Ivy Shears recalls Hull Fair
Ivy Shears came into Bransholme Lib last September. Ivy did actually come along innocently with a ready made story beautifully hand written. We started by asking a question:
You can read it out if you want!
Well actually Ivy didn't have much choice and duly read the story:
I remember Hull Fair with all the lights and rides. We would walk from Wright St or if we had an extra halfpenny we could ride on the tram. There were stalls and sideshows, the flea circus, the bride in the coffin, we would peer right in on the glass, she didn't move; and caravans where people would queue up to have their fortunes told. The caravans were lovely, all glass and beautiful curtains and pottery, we would reach up to look through the windows. The stalls went all the way down Walton Street with Carvers Fish Shop and coconut stalls, goodies and fancy hats and dolls. You could smell the roasting chestnuts and the chips but we saved our money to go on the rides.
There was a lot to choose from but the boxing booth was always my brothers favourite only to watch, though if you would challenge the boxer you could get as much as 5/-. A few tried it. We went on the shamrock and galloping horses. My brother was four years older than me and didn't want me hanging around with him but one night I spotted a 10/- note on the ground and picked it up and later saw my brother and shared it with him. That time he let me and my friends walk with him and his mates.
We went to the circus, I think it was Bostock and Wombwell, there were bare back girl riders on lovely horses dressed in beautiful silk dresses and some wore just short skirts and did jumping through hoops and riding two or three together on just one horse, there were clowns and tight rope walkers, lots of us got balloons given and sweets. We had a night to remember with all the elephants, tigers, monkeys and performing dogs. We sat on forms and sawdust on the floor. There doesn't seem to be side shows now; there was the giant man, smallest lady in the world, the bearded lady, I always wonder if it was true. There was the wall of death lads on motor-bikes would ride round and round a basin shaped wooden wall. It was too noisy for me; I always felt they might come over the top. On the front of the shows girls would dance with shiny dresses and feathers in their hair beckoning people to go inside and see the full show of dancing girls and boys.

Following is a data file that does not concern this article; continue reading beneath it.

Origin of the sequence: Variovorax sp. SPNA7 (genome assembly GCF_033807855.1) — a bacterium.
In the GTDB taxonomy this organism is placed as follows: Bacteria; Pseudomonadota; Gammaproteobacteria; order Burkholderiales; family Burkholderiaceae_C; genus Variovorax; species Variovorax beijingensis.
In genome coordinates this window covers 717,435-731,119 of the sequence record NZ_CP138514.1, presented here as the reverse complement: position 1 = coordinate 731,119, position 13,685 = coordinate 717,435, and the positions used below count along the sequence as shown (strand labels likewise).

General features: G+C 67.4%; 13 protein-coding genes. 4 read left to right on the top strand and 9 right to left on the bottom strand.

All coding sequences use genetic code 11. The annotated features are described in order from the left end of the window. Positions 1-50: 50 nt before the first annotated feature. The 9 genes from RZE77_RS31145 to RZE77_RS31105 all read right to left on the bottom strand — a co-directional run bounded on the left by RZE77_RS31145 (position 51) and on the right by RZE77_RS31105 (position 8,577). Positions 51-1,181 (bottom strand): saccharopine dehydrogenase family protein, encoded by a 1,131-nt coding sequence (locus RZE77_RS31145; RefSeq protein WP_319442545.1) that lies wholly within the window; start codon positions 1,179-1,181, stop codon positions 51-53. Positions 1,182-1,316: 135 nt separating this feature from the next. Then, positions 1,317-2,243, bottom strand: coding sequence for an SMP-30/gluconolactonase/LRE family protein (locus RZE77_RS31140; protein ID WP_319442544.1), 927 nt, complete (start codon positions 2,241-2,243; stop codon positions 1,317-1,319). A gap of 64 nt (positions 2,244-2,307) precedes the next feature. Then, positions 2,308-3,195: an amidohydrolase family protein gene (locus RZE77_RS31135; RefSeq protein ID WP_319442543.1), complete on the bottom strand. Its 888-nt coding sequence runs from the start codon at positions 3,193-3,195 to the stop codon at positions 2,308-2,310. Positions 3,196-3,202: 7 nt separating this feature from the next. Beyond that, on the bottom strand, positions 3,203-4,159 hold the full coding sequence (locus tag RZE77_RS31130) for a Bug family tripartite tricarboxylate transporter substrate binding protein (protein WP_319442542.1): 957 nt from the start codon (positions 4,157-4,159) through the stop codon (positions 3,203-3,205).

We didn't have enough money to see all that. We would stand and listen to Chicken Joe: if you had a win he gave you a chicken on the top; everyone tried to have a night out at the fair even when there wasn't much money around. We would go errands for neighbours, save the 1p and ½ p we got. As we got older you would go to the fair just to see if you could meet any lads. I think a lot of people met their future husbands and wives at the fair. I hope Hull Fair goes on for a long time, to give all the youngsters of today the happy memories we have. I am 80 now but still go for a walk round with my friends and remember all our laughs and good times over the years.
I was 80 last week so I put 79 there!
So you still go?
Yes, I go each year with friends we generally make it a Thursday night. Cause Friday's a bit too busy and Saturday - you know. So we make it a Thursday. Thought I was mad, not last year but the year before, it was absolutely teeming with rain - said - you never went round fair did you? But - I'm hoping to go.
Many thanks Ivy - beautifully read - your contribution to the project is much appreciated.